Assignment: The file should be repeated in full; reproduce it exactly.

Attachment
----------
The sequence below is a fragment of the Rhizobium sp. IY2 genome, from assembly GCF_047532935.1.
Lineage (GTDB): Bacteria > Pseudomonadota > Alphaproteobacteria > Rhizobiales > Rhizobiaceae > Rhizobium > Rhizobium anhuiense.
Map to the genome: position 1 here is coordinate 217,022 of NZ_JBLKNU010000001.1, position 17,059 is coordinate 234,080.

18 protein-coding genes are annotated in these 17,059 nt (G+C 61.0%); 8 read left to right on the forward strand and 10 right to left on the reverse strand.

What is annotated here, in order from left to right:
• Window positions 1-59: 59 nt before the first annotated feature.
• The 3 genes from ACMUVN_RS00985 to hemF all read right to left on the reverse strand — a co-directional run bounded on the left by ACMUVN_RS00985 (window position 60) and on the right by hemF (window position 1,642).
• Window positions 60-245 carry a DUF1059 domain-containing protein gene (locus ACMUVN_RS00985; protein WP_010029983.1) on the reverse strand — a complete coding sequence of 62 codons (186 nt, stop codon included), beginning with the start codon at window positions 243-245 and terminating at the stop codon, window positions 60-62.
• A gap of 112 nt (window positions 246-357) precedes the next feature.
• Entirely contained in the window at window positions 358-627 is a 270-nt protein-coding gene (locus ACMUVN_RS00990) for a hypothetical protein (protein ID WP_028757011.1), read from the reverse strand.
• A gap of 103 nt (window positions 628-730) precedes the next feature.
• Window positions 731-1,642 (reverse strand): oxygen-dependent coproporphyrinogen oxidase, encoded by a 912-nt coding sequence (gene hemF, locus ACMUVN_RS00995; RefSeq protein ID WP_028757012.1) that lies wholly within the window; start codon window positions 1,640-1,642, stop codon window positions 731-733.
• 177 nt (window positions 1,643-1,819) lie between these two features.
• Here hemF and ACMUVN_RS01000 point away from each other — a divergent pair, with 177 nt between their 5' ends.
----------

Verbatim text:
The sequence below is a fragment of the Rhizobium sp. IY2 genome, from assembly GCF_047532935.1.
Lineage (GTDB): Bacteria > Pseudomonadota > Alphaproteobacteria > Rhizobiales > Rhizobiaceae > Rhizobium > Rhizobium anhuiense.
Map to the genome: position 1 here is coordinate 217,022 of NZ_JBLKNU010000001.1, position 17,059 is coordinate 234,080.

18 protein-coding genes are annotated in these 17,059 nt (G+C 61.0%); 8 read left to right on the forward strand and 10 right to left on the reverse strand.

What is annotated here, in order from left to right:
• Window positions 1-59: 59 nt before the first annotated feature.
• The 3 genes from ACMUVN_RS00985 to hemF all read right to left on the reverse strand — a co-directional run bounded on the left by ACMUVN_RS00985 (window position 60) and on the right by hemF (window position 1,642).
• Window positions 60-245 carry a DUF1059 domain-containing protein gene (locus ACMUVN_RS00985; protein WP_010029983.1) on the reverse strand — a complete coding sequence of 62 codons (186 nt, stop codon included), beginning with the start codon at window positions 243-245 and terminating at the stop codon, window positions 60-62.
• A gap of 112 nt (window positions 246-357) precedes the next feature.
• Entirely contained in the window at window positions 358-627 is a 270-nt protein-coding gene (locus ACMUVN_RS00990) for a hypothetical protein (protein ID WP_028757011.1), read from the reverse strand.
• A gap of 103 nt (window positions 628-730) precedes the next feature.
• Window positions 731-1,642 (reverse strand): oxygen-dependent coproporphyrinogen oxidase, encoded by a 912-nt coding sequence (gene hemF, locus ACMUVN_RS00995; RefSeq protein ID WP_028757012.1) that lies wholly within the window; start codon window positions 1,640-1,642, stop codon window positions 731-733.
• 177 nt (window positions 1,643-1,819) lie between these two features.
• Here hemF and ACMUVN_RS01000 point away from each other — a divergent pair, with 177 nt between their 5' ends.